Interestingly, same number of pages, two short. At 401,000 words, it is only a little shorter than the year prior, which is likely accounted by dialogue. November brought another 60k, or slightly more, and tonight the last chapter comes to an end. 76 chapters, somehow, again with a prologue. Carrion Men was an interesting journey, and, predictably, has not yet been read more than is necessary to avoid inaccuracies and major discrepancies.

For the fourth time in four years, I now sit with a blank page and a blinking cursor as the new year dawns again. Will anyone ever read any of it? Likely not, but that is beside the point. I set out so many years ago to tell a story, and in its telling I have come to appreciate more than just words on a page.

Fair winds in 2013, and may the year be as kind to you as these past three have shown me.

Thursday, December 27, 2012

Stray Lines on an Empty Page

The long tradition of mapping the earth has been alive since the genesis of society itself. Such a simple thing, lines on parchment, on stone, in the earth or in the mind, yet it is more than a representation of civilization. At least, to those cartographers who gave them birth. Whether accurate or abstract, by the design of nature or imagination, a map is more than a giver of direction and information, at least it is to me. It is like music, or art, or poetry, or dreaming out the window on a soporific mid-summer's day-- it is a way to change how we think and how we view the world through these eyes that never sleep. 

Drawing maps- of any kind- has been a fascination of mine almost as long as has been Medieval History. I was never much of an artist, although I love the feeling of pressing pencil to page and creating something with it. People were the worst to draw, and any other form of life only slightly better. But maps were always different. It was a way to let my mind wander and break the binds that this world has created, replacing them with my own. I am sure there is no lack of the wonderful and mysterious, the grand and the breathtaking things which make this earth so incredible, but that is just it- they already exist.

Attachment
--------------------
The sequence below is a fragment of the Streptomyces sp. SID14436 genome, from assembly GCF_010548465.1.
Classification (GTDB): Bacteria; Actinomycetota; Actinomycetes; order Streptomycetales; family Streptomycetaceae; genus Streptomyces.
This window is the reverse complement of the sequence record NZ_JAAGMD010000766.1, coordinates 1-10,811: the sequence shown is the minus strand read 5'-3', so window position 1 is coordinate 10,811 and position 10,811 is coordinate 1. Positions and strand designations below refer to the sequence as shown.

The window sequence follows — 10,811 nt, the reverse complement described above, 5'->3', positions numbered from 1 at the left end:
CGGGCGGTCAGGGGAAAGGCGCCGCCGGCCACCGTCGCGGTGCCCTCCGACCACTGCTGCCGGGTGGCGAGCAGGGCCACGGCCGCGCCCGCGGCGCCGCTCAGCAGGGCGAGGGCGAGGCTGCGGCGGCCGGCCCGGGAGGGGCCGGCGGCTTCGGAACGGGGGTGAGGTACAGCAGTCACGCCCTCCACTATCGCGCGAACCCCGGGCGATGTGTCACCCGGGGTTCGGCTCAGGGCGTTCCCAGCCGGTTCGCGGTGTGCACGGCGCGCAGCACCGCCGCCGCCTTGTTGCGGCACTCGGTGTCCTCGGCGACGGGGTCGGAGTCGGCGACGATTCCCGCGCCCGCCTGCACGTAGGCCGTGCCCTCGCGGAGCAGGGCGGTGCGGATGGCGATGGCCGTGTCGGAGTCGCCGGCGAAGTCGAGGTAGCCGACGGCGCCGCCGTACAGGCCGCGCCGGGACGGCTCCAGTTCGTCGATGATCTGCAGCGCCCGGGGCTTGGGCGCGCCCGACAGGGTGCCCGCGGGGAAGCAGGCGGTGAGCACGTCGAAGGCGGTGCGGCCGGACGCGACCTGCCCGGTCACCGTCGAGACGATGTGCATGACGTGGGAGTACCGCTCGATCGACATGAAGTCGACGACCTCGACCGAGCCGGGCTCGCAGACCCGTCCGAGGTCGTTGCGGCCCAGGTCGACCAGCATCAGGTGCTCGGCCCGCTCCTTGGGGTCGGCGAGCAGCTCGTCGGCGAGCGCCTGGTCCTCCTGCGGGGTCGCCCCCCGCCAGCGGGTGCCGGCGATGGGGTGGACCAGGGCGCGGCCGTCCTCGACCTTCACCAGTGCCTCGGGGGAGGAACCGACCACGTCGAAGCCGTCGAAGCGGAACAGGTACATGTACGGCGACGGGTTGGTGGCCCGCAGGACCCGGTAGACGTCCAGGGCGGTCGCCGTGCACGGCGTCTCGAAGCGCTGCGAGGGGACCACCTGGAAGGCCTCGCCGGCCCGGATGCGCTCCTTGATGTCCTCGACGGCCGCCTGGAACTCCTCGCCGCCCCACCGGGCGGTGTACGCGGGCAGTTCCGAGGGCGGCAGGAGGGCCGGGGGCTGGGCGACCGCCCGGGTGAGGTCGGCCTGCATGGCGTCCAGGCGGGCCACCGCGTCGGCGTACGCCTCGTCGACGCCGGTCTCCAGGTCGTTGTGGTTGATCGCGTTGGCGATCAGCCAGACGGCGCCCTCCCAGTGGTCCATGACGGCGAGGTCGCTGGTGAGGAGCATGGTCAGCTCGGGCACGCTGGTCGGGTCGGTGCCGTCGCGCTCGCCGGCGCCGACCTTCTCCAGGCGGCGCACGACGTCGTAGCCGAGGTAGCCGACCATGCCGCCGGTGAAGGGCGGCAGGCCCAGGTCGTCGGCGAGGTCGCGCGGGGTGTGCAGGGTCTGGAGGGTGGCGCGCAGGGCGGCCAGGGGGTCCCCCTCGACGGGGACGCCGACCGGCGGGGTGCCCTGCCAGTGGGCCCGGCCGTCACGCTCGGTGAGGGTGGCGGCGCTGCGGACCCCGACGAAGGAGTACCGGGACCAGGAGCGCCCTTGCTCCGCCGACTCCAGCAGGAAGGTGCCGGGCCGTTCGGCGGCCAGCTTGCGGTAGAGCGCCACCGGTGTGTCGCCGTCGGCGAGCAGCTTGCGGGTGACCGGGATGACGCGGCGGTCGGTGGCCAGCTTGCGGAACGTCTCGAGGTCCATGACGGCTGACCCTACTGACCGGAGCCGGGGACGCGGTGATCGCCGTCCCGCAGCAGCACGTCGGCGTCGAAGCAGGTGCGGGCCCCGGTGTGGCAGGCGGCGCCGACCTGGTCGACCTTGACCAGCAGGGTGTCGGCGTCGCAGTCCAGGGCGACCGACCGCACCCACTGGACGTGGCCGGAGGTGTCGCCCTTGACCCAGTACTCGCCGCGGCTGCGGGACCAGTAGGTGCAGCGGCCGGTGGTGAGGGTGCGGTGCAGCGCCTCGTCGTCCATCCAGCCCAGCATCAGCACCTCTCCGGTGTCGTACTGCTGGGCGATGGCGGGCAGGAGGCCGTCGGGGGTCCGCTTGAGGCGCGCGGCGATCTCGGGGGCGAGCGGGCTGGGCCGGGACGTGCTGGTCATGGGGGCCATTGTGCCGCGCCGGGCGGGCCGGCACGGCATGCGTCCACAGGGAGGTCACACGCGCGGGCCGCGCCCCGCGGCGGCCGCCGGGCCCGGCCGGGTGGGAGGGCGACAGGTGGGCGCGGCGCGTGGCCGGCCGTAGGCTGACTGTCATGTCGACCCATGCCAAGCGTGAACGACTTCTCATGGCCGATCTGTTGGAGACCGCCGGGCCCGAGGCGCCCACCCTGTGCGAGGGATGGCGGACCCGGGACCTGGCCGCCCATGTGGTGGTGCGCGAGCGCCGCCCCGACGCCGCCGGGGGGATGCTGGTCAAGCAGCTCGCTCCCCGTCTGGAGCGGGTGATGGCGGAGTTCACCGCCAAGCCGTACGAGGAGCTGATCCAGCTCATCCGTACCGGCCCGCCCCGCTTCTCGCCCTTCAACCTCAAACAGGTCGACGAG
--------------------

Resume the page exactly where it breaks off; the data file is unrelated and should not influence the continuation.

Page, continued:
As Napoleon said, "Imagination rules the world." Or, as I see it, imagination creates it. Everything is empty until the mind fills in the darkness.

Whether in writing, drawing, smithing, working with wood and leather, reading or walking through nature's bounty, the sense of awe and wonder and inspiration will ever bring me back to those days where the good people of this earth were less fortunate than we. Where what lay around the next bend of the land was all but unknown and the common practise was to make what was needed, not outsource the labour and the time, pay for the service to be done by someone with years of training and education, or to send for it via mail or internet. 

Of the dozens of maps I have drawn, only one has ever been the same as another, and that was because it was amongst possessions stolen in the dead of night and in need of recreation. (but that is a tale for another time).

What are all thoughts but stray lines on an empty page?